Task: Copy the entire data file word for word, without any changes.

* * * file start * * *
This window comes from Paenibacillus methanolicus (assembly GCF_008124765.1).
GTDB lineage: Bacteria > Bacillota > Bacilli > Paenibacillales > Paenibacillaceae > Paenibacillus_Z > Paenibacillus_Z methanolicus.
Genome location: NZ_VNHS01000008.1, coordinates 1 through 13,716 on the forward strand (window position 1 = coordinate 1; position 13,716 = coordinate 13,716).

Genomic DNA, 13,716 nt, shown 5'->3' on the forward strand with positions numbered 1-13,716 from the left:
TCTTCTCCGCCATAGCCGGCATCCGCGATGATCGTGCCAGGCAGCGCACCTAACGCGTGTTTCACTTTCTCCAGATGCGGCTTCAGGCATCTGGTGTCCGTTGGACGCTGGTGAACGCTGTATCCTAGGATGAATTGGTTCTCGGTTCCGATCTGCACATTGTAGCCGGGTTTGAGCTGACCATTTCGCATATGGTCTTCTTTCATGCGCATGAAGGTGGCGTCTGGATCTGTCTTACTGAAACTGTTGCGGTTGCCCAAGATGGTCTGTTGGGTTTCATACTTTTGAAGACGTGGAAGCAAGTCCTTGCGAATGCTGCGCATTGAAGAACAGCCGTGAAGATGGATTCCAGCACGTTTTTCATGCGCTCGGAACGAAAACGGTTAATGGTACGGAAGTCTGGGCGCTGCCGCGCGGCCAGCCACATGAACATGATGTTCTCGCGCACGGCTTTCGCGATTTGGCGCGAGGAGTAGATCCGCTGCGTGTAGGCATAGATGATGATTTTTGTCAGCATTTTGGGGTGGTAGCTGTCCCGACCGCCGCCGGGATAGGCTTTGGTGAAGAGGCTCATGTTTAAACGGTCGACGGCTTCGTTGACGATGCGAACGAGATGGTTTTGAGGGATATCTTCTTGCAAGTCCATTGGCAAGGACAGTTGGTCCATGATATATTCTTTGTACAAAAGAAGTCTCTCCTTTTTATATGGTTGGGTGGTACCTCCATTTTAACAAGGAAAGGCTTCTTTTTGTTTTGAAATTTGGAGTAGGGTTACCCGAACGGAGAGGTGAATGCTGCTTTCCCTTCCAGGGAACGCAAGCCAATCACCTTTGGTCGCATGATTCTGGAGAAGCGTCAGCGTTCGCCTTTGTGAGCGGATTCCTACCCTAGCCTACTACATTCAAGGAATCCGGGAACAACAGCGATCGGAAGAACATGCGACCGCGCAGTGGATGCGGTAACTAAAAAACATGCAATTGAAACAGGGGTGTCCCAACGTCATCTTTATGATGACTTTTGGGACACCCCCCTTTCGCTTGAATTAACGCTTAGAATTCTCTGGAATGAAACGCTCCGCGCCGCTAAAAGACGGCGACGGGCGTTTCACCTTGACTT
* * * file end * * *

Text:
This window comes from Paenibacillus methanolicus (assembly GCF_008124765.1).
GTDB lineage: Bacteria > Bacillota > Bacilli > Paenibacillales > Paenibacillaceae > Paenibacillus_Z > Paenibacillus_Z methanolicus.
Genome location: NZ_VNHS01000008.1, coordinates 1 through 13,716 on the forward strand (window position 1 = coordinate 1; position 13,716 = coordinate 13,716).

Genomic DNA, 13,716 nt, shown 5'->3' on the forward strand with positions numbered 1-13,716 from the left:
TCTTCTCCGCCATAGCCGGCATCCGCGATGATCGTGCCAGGCAGCGCACCTAACGCGTGTTTCACTTTCTCCAGATGCGGCTTCAGGCATCTGGTGTCCGTTGGACGCTGGTGAACGCTGTATCCTAGGATGAATTGGTTCTCGGTTCCGATCTGCACATTGTAGCCGGGTTTGAGCTGACCATTTCGCATATGGTCTTCTTTCATGCGCATGAAGGTGGCGTCTGGATCTGTCTTACTGAAACTGTTGCGGTTGCCCAAGATGGTCTGTTGGGTTTCATACTTTTGAAGACGTGGAAGCAAGTCCTTGCGAATGCTGCGCATTGAAGAACAGCCGTGAAGATGGATTCCAGCACGTTTTTCATGCGCTCGGAACGAAAACGGTTAATGGTACGGAAGTCTGGGCGCTGCCGCGCGGCCAGCCACATGAACATGATGTTCTCGCGCACGGCTTTCGCGATTTGGCGCGAGGAGTAGATCCGCTGCGTGTAGGCATAGATGATGATTTTTGTCAGCATTTTGGGGTGGTAGCTGTCCCGACCGCCGCCGGGATAGGCTTTGGTGAAGAGGCTCATGTTTAAACGGTCGACGGCTTCGTTGACGATGCGAACGAGATGGTTTTGAGGGATATCTTCTTGCAAGTCCATTGGCAAGGACAGTTGGTCCATGATATATTCTTTGTACAAAAGAAGTCTCTCCTTTTTATATGGTTGGGTGGTACCTCCATTTTAACAAGGAAAGGCTTCTTTTTGTTTTGAAATTTGGAGTAGGGTTACCCGAACGGAGAGGTGAATGCTGCTTTCCCTTCCAGGGAACGCAAGCCAATCACCTTTGGTCGCATGATTCTGGAGAAGCGTCAGCGTTCGCCTTTGTGAGCGGATTCCTACCCTAGCCTACTACATTCAAGGAATCCGGGAACAACAGCGATCGGAAGAACATGCGACCGCGCAGTGGATGCGGTAACTAAAAAACATGCAATTGAAACAGGGGTGTCCCAACGTCATCTTTATGATGACTTTTGGGACACCCCCCTTTCGCTTGAATTAACGCTTAGAATTCTCTGGAATGAAACGCTCCGCGCCGCTAAAAGACGGCGACGGGCGTTTCACCTTGACTT